Biting Back

New finding could lead to Zika virus vaccine

Zika Zapper: Mark Mulligan of the Emory Vaccine Center coauthored a landmark study.
Ann Borden

From the Olympics in Brazil to scattered cases in the US, the mosquito-borne Zika virus has been hovering in headlines as researchers at Emory and around the world make progress toward understanding and treating the latest buzzword in infectious disease.

Recently scientists discovered that Zika virus infection is caused by one virus serotype, according to a study conducted by investigators from the national institute of allergy and infectious diseases of the national institutes of health, Emory, and Washington University in St. Louis. By contrast, the closely related dengue virus has four serotypes, which is why people can be infected with dengue as many as four times. This latest finding, published in the journal cell reports, means that vaccination against a single strain of Zika virus should be sufficient to protect against genetically diverse strains.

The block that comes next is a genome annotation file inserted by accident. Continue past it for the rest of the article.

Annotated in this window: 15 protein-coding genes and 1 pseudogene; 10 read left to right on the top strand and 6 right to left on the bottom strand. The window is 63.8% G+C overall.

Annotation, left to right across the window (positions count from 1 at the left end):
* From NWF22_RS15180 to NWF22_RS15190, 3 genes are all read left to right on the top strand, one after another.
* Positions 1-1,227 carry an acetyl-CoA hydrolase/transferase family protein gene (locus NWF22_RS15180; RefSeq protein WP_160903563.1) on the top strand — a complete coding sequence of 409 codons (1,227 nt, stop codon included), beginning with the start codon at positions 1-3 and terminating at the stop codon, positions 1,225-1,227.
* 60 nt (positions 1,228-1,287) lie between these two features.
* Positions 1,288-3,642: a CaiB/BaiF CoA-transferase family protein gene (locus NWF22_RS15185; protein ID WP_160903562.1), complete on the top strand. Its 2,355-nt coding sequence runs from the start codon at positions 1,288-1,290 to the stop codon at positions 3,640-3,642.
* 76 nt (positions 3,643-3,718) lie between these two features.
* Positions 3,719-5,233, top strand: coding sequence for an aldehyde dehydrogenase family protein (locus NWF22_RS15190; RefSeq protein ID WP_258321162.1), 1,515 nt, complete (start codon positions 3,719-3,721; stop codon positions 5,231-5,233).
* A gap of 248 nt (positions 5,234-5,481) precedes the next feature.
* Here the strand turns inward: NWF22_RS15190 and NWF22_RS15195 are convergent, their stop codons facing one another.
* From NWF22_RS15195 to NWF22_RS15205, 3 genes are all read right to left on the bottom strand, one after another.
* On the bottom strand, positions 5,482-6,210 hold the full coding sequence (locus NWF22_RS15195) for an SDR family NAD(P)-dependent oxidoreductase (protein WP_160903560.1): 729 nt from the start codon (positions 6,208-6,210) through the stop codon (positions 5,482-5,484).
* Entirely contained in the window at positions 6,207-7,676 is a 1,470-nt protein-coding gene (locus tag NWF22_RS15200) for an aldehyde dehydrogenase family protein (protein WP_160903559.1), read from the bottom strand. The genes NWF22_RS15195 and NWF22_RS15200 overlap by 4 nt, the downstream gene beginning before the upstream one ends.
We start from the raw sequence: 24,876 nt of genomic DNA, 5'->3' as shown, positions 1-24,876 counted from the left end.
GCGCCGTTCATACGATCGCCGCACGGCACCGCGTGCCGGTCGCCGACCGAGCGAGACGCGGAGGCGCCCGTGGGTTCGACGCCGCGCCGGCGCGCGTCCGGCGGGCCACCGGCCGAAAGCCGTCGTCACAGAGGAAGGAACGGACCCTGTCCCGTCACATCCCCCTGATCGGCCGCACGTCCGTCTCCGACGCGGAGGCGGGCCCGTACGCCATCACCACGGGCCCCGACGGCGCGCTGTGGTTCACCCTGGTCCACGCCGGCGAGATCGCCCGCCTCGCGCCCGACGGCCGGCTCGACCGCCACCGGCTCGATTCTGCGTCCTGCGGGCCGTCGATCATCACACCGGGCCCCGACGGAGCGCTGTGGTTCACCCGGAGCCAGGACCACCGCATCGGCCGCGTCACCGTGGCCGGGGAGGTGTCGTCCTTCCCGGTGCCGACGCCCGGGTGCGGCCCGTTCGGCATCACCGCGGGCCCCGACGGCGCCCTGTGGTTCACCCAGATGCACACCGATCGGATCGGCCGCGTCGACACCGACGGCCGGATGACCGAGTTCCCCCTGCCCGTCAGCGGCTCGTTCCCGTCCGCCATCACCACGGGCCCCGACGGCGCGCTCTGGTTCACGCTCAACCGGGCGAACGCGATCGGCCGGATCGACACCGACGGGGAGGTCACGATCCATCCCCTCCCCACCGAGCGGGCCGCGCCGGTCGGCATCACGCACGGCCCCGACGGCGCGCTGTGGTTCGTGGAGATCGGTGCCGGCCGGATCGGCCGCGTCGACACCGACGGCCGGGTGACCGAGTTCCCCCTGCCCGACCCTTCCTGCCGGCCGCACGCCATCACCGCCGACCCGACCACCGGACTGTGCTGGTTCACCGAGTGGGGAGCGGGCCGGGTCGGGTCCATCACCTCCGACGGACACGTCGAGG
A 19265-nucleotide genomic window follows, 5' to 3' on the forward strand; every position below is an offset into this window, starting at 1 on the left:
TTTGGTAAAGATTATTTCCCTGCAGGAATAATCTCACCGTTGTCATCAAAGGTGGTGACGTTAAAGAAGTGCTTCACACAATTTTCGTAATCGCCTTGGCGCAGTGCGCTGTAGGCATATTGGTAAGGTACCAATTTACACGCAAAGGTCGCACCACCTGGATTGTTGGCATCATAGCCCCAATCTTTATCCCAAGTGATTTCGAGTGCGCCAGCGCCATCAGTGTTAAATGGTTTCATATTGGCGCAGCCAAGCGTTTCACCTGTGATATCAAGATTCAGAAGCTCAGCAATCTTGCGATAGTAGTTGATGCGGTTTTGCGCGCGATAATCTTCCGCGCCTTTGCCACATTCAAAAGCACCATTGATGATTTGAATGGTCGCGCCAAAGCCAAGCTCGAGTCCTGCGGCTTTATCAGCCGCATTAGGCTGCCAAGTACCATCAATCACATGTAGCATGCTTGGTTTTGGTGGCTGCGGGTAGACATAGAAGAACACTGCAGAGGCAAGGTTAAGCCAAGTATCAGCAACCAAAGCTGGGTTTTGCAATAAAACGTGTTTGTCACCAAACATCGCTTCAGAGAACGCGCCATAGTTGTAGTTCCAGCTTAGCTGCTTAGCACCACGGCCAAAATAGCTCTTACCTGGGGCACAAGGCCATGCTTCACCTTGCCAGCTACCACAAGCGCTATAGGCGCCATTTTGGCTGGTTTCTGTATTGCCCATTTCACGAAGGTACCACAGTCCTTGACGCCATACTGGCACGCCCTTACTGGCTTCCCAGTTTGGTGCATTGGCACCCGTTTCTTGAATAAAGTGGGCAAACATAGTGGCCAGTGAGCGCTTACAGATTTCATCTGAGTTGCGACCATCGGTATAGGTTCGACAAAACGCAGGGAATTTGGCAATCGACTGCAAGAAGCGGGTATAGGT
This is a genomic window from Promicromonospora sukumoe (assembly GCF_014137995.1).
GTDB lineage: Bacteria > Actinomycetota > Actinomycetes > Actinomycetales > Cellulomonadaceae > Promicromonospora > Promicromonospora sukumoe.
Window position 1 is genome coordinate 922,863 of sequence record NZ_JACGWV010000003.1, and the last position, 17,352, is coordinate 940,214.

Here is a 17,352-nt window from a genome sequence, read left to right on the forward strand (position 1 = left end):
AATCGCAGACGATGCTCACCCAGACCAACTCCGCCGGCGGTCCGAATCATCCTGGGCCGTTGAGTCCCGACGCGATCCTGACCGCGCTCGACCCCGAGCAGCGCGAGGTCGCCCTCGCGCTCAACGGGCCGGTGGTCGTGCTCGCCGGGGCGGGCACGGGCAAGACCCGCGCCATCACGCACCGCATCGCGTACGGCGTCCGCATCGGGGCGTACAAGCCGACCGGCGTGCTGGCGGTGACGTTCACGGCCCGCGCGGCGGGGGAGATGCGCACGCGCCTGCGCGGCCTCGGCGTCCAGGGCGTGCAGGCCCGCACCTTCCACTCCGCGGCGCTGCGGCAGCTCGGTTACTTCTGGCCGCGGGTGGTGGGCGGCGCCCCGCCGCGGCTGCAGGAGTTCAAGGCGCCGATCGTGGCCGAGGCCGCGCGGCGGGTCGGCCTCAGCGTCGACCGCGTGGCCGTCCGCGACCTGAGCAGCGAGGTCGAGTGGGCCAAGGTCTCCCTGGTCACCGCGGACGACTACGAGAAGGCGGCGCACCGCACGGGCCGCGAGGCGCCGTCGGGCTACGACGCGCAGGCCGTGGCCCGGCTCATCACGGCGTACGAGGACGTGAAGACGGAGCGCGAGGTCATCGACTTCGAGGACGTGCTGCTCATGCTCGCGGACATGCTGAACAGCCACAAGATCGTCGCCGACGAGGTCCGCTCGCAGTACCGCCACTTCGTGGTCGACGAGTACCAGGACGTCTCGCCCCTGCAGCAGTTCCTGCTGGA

“It’s very important to know that infection with Zika virus can produce antibodies that could fight any strain of the virus,” says Mark Mulligan, executive director of the Hope Clinic of the Emory Vaccine Center and coauthor for the study report. “This result is encouraging and helpful in understanding the immune response to the virus and developing an effective zika vaccine.”

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